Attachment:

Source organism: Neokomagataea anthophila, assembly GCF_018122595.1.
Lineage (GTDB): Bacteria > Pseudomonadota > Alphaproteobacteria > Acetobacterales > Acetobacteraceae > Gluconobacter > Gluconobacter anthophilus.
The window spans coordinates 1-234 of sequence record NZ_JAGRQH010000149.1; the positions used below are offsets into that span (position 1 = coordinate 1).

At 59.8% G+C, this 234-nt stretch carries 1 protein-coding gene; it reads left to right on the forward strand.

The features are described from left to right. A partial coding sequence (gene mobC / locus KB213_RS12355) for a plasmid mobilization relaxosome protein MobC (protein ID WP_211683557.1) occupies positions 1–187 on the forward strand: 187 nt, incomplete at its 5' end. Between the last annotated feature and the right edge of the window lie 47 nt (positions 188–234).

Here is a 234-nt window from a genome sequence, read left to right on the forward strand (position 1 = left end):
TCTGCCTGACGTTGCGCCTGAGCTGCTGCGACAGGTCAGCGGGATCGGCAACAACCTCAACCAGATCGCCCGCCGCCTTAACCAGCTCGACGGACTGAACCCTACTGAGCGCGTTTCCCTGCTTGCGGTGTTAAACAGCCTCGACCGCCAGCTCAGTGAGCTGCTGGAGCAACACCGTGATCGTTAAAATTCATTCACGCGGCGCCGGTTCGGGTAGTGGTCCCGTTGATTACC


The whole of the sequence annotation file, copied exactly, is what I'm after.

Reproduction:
Source organism: Neokomagataea anthophila, assembly GCF_018122595.1.
Lineage (GTDB): Bacteria > Pseudomonadota > Alphaproteobacteria > Acetobacterales > Acetobacteraceae > Gluconobacter > Gluconobacter anthophilus.
The window spans coordinates 1-234 of sequence record NZ_JAGRQH010000149.1; the positions used below are offsets into that span (position 1 = coordinate 1).

At 59.8% G+C, this 234-nt stretch carries 1 protein-coding gene; it reads left to right on the forward strand.

The features are described from left to right. A partial coding sequence (gene mobC / locus KB213_RS12355) for a plasmid mobilization relaxosome protein MobC (protein ID WP_211683557.1) occupies positions 1–187 on the forward strand: 187 nt, incomplete at its 5' end. Between the last annotated feature and the right edge of the window lie 47 nt (positions 188–234).

Here is a 234-nt window from a genome sequence, read left to right on the forward strand (position 1 = left end):
TCTGCCTGACGTTGCGCCTGAGCTGCTGCGACAGGTCAGCGGGATCGGCAACAACCTCAACCAGATCGCCCGCCGCCTTAACCAGCTCGACGGACTGAACCCTACTGAGCGCGTTTCCCTGCTTGCGGTGTTAAACAGCCTCGACCGCCAGCTCAGTGAGCTGCTGGAGCAACACCGTGATCGTTAAAATTCATTCACGCGGCGCCGGTTCGGGTAGTGGTCCCGTTGATTACC